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Eugenics as a Creed and the Last Decade of Galton's Life 347

HAMPSTEAD. Friday, October 9, 1908.

MY DEAR FRANCIS GALTON, It was a great pleasure to receive the Memories this morning. There is nothing which delights one more than to realise a little better that part of the life of a great friend in which one has had no share. I am only at Chapter in yet, but the reading so far suggests many points. First and foremost that you must make ' me a pedigree for the inheritance of longevity in the Galtons. I think it would be very suggestive. I shall hope to see you on Wednesday, if circumstances don't, as they probably won't, allow me to speak to the chief performer.

Would Saturday, October 17, next be a possible day to come and have a chat with you 1 I could come in immediately after lunch, or any time up to 5 o'clock that would suit you.

Affectionately, KARL PEARSON.

My Wife joins with me in demanding that in the Second Edition of the Memories there shall be a portrait of F. G. as a young man.

(c) Papers read before the Eugenics Education Society.


We must now return for a time to Galton's scheme for a Eugenics Society see p. 339 above. This had in the earlier part of 1908 been vigorously pushed by Montague Crackanthorpe and the "Eugenics Education Society" had come into existence. At Mr Crackanthorpe's suggestion, Galton read a paper on Eugenics at the former's=house, 65, Rutland Gate, on June 25, 1908. The paper was printed in The Westminster Gazette of the following evening. The paper is of much interest and is in part autobiographical.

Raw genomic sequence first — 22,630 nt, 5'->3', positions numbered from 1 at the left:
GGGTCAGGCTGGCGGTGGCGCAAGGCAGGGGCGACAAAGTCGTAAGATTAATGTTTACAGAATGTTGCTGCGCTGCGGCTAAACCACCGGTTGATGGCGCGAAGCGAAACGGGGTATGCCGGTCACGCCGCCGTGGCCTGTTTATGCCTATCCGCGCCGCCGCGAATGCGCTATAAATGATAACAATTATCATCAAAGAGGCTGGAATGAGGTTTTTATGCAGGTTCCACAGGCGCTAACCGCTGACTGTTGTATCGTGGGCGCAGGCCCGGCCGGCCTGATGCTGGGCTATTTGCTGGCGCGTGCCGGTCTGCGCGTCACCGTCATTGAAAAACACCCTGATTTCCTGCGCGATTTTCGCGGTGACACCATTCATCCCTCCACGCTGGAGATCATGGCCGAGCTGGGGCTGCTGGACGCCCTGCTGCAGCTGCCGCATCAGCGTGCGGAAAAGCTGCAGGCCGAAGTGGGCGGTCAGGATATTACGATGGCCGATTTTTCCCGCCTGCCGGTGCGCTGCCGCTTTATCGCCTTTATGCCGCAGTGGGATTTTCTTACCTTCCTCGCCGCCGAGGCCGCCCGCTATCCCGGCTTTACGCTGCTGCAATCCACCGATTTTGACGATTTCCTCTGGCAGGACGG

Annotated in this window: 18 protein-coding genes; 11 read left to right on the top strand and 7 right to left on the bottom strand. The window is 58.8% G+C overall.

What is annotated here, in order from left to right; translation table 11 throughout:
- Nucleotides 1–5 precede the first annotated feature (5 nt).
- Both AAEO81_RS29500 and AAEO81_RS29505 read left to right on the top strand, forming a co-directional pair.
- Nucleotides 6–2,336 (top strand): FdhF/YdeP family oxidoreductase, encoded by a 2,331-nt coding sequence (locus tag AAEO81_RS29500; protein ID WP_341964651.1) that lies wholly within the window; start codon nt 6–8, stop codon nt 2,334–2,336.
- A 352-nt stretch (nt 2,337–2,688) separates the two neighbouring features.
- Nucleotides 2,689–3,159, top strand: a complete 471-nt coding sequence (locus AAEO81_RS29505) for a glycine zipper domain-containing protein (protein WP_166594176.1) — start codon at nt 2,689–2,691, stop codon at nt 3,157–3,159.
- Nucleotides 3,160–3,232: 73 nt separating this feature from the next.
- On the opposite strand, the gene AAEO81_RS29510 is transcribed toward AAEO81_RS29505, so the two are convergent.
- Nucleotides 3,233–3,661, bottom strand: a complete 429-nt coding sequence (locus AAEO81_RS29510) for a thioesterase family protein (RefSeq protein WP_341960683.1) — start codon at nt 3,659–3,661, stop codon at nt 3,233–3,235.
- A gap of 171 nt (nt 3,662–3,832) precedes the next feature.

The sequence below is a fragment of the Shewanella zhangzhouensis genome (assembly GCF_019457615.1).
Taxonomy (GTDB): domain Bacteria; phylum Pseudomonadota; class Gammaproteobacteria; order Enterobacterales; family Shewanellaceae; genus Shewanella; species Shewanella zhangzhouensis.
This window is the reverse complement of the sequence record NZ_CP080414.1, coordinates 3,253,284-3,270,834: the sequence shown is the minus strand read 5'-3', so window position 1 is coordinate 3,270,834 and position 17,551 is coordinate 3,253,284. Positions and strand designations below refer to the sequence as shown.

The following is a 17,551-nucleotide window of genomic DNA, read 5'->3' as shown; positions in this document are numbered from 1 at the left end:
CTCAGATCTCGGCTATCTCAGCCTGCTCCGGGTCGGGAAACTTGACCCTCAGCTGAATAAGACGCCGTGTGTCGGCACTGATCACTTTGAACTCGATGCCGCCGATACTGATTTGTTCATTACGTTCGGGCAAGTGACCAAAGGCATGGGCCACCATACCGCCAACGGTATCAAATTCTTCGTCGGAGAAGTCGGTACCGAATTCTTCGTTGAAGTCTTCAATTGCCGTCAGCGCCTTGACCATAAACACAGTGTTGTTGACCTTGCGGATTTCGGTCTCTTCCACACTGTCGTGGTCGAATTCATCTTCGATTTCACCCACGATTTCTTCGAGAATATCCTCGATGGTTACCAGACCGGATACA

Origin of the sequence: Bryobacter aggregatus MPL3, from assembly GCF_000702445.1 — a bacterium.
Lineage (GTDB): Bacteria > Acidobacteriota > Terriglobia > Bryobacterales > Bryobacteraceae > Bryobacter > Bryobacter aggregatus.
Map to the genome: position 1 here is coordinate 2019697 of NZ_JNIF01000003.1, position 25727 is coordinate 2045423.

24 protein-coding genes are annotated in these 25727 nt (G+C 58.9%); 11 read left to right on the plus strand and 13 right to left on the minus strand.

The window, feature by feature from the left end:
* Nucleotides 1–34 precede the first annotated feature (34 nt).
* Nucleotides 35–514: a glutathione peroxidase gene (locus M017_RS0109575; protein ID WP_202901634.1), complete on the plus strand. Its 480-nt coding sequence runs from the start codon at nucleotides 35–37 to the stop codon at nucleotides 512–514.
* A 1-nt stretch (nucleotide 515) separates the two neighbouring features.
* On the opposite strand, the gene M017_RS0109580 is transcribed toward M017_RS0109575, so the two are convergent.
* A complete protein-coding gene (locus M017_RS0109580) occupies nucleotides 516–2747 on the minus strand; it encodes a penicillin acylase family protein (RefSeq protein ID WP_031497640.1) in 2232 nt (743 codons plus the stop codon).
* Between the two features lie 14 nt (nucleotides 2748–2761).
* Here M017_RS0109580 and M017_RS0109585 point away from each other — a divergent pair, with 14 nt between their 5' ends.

Galton starts with the statements that the word Eugenics is pronounced with a soft g and that the Science of Eugenics is based on Heredity. He points out that the latter word does not appear in Johnson's Dictionary, and he says that forty years previously he had been chaffed by a cultured friend for adopting a French word*. Notions about human inheritance were very vague and confused, and the subject had never been squarely faced. The prevalent notion was that inheritance existed in animals and plants, but men were in another category., It was admitted that physical characters were sometimes. inherited, but the heredity of mental characters was stoutly denied by many-as it still is denied by some. This sprang partly from theological grounds. " There was much talk about men being equal and masters of their own fate." Galton tells us that his first opinion was formed in 1840, when he was at College

"Where competitions of all kinds showed most clearly to an unprejudiced eye that men were not equal in their natural powers, but most diverse in mind as well as body. It was also noticeable that high gifts of both of these tended to run in families."

* Galton used the adjective "hereditary" as early as 1863 and 1864 in his papers on " Domestication " and `1 Hereditary Talent " written in those years (see our Vol. II, p. 70). He used "heredity" in his Hereditary Genius, 1869 (see p. 334). According to the New English Dictionary the word had been used in the sense of estate, property or succession, as early as 1540, but apparently it was given for the first time a biological sense by Herbert Spencer in his Principles of Biology, 1863, see § 80 and 82. I do not know whether Galton adopted it from Herbert Spencer or from the French writers. On the other hand, "hereditary" was used of disease in both the 16th and 17th centuries, although without considering whether the disease was truly hereditary or conveyed by infection in utero. Thus "hereditarie lepresie" in 1597 and "hereditary gout" in 1699.

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